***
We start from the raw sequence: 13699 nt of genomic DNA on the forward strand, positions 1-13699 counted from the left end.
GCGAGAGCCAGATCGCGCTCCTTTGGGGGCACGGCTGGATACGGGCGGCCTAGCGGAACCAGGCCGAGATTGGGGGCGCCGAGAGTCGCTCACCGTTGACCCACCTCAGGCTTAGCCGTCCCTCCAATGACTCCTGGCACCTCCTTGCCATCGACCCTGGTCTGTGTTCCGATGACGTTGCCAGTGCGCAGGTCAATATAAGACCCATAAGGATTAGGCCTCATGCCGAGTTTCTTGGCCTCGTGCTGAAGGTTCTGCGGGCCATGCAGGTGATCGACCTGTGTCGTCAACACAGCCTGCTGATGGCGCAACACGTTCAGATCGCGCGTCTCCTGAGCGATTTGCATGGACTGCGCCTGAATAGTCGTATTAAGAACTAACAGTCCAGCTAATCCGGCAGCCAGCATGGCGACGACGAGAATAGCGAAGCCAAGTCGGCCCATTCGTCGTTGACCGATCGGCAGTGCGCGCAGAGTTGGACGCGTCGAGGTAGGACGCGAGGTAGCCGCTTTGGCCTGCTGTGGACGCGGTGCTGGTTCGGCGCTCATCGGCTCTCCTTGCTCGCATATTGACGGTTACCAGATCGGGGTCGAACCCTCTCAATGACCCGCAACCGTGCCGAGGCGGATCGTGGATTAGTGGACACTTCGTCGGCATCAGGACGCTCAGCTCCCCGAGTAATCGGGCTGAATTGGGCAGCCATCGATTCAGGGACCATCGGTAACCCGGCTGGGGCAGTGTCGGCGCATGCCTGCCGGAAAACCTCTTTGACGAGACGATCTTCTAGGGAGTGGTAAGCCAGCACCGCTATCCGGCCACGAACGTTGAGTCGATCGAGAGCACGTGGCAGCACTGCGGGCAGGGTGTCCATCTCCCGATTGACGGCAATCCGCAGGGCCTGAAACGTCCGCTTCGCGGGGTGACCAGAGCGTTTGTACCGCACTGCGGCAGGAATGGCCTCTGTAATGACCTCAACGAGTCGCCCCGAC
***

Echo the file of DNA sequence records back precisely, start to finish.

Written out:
We start from the raw sequence: 13699 nt of genomic DNA on the forward strand, positions 1-13699 counted from the left end.
GCGAGAGCCAGATCGCGCTCCTTTGGGGGCACGGCTGGATACGGGCGGCCTAGCGGAACCAGGCCGAGATTGGGGGCGCCGAGAGTCGCTCACCGTTGACCCACCTCAGGCTTAGCCGTCCCTCCAATGACTCCTGGCACCTCCTTGCCATCGACCCTGGTCTGTGTTCCGATGACGTTGCCAGTGCGCAGGTCAATATAAGACCCATAAGGATTAGGCCTCATGCCGAGTTTCTTGGCCTCGTGCTGAAGGTTCTGCGGGCCATGCAGGTGATCGACCTGTGTCGTCAACACAGCCTGCTGATGGCGCAACACGTTCAGATCGCGCGTCTCCTGAGCGATTTGCATGGACTGCGCCTGAATAGTCGTATTAAGAACTAACAGTCCAGCTAATCCGGCAGCCAGCATGGCGACGACGAGAATAGCGAAGCCAAGTCGGCCCATTCGTCGTTGACCGATCGGCAGTGCGCGCAGAGTTGGACGCGTCGAGGTAGGACGCGAGGTAGCCGCTTTGGCCTGCTGTGGACGCGGTGCTGGTTCGGCGCTCATCGGCTCTCCTTGCTCGCATATTGACGGTTACCAGATCGGGGTCGAACCCTCTCAATGACCCGCAACCGTGCCGAGGCGGATCGTGGATTAGTGGACACTTCGTCGGCATCAGGACGCTCAGCTCCCCGAGTAATCGGGCTGAATTGGGCAGCCATCGATTCAGGGACCATCGGTAACCCGGCTGGGGCAGTGTCGGCGCATGCCTGCCGGAAAACCTCTTTGACGAGACGATCTTCTAGGGAGTGGTAAGCCAGCACCGCTATCCGGCCACGAACGTTGAGTCGATCGAGAGCACGTGGCAGCACTGCGGGCAGGGTGTCCATCTCCCGATTGACGGCAATCCGCAGGGCCTGAAACGTCCGCTTCGCGGGGTGACCAGAGCGTTTGTACCGCACTGCGGCAGGAATGGCCTCTGTAATGACCTCAACGAGTCGCCCCGAC